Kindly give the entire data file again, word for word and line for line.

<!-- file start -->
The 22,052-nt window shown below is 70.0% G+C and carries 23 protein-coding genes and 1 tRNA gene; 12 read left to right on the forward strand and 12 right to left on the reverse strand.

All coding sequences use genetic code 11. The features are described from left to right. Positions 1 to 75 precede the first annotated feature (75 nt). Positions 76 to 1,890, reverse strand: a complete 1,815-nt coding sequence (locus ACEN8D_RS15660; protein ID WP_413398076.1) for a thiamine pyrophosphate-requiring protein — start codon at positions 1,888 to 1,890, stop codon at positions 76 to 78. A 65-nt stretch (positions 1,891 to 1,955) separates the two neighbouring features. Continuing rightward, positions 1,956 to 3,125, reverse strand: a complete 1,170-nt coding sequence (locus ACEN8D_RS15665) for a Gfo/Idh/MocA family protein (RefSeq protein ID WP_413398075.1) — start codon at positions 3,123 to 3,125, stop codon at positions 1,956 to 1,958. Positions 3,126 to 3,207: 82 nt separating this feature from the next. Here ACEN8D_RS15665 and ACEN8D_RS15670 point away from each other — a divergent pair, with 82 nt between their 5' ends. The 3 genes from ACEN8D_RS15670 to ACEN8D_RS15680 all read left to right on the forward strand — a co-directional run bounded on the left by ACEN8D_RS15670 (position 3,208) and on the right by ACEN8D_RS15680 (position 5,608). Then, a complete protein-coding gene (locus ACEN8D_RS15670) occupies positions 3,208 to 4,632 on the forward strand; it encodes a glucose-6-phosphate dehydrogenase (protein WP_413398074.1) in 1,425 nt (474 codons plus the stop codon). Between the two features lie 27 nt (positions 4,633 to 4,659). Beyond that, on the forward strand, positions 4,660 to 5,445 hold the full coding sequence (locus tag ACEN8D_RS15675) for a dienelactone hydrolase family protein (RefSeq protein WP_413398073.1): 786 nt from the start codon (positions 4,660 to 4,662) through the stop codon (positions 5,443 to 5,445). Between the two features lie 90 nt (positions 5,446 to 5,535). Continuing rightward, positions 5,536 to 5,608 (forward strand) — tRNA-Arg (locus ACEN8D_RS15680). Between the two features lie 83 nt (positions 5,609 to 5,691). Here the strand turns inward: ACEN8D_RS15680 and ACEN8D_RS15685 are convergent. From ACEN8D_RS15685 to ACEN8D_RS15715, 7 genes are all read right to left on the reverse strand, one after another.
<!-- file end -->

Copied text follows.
The 22,052-nt window shown below is 70.0% G+C and carries 23 protein-coding genes and 1 tRNA gene; 12 read left to right on the forward strand and 12 right to left on the reverse strand.

All coding sequences use genetic code 11. The features are described from left to right. Positions 1 to 75 precede the first annotated feature (75 nt). Positions 76 to 1,890, reverse strand: a complete 1,815-nt coding sequence (locus ACEN8D_RS15660; protein ID WP_413398076.1) for a thiamine pyrophosphate-requiring protein — start codon at positions 1,888 to 1,890, stop codon at positions 76 to 78. A 65-nt stretch (positions 1,891 to 1,955) separates the two neighbouring features. Continuing rightward, positions 1,956 to 3,125, reverse strand: a complete 1,170-nt coding sequence (locus ACEN8D_RS15665) for a Gfo/Idh/MocA family protein (RefSeq protein ID WP_413398075.1) — start codon at positions 3,123 to 3,125, stop codon at positions 1,956 to 1,958. Positions 3,126 to 3,207: 82 nt separating this feature from the next. Here ACEN8D_RS15665 and ACEN8D_RS15670 point away from each other — a divergent pair, with 82 nt between their 5' ends. The 3 genes from ACEN8D_RS15670 to ACEN8D_RS15680 all read left to right on the forward strand — a co-directional run bounded on the left by ACEN8D_RS15670 (position 3,208) and on the right by ACEN8D_RS15680 (position 5,608). Then, a complete protein-coding gene (locus ACEN8D_RS15670) occupies positions 3,208 to 4,632 on the forward strand; it encodes a glucose-6-phosphate dehydrogenase (protein WP_413398074.1) in 1,425 nt (474 codons plus the stop codon). Between the two features lie 27 nt (positions 4,633 to 4,659). Beyond that, on the forward strand, positions 4,660 to 5,445 hold the full coding sequence (locus tag ACEN8D_RS15675) for a dienelactone hydrolase family protein (RefSeq protein WP_413398073.1): 786 nt from the start codon (positions 4,660 to 4,662) through the stop codon (positions 5,443 to 5,445). Between the two features lie 90 nt (positions 5,446 to 5,535). Continuing rightward, positions 5,536 to 5,608 (forward strand) — tRNA-Arg (locus ACEN8D_RS15680). Between the two features lie 83 nt (positions 5,609 to 5,691). Here the strand turns inward: ACEN8D_RS15680 and ACEN8D_RS15685 are convergent. From ACEN8D_RS15685 to ACEN8D_RS15715, 7 genes are all read right to left on the reverse strand, one after another.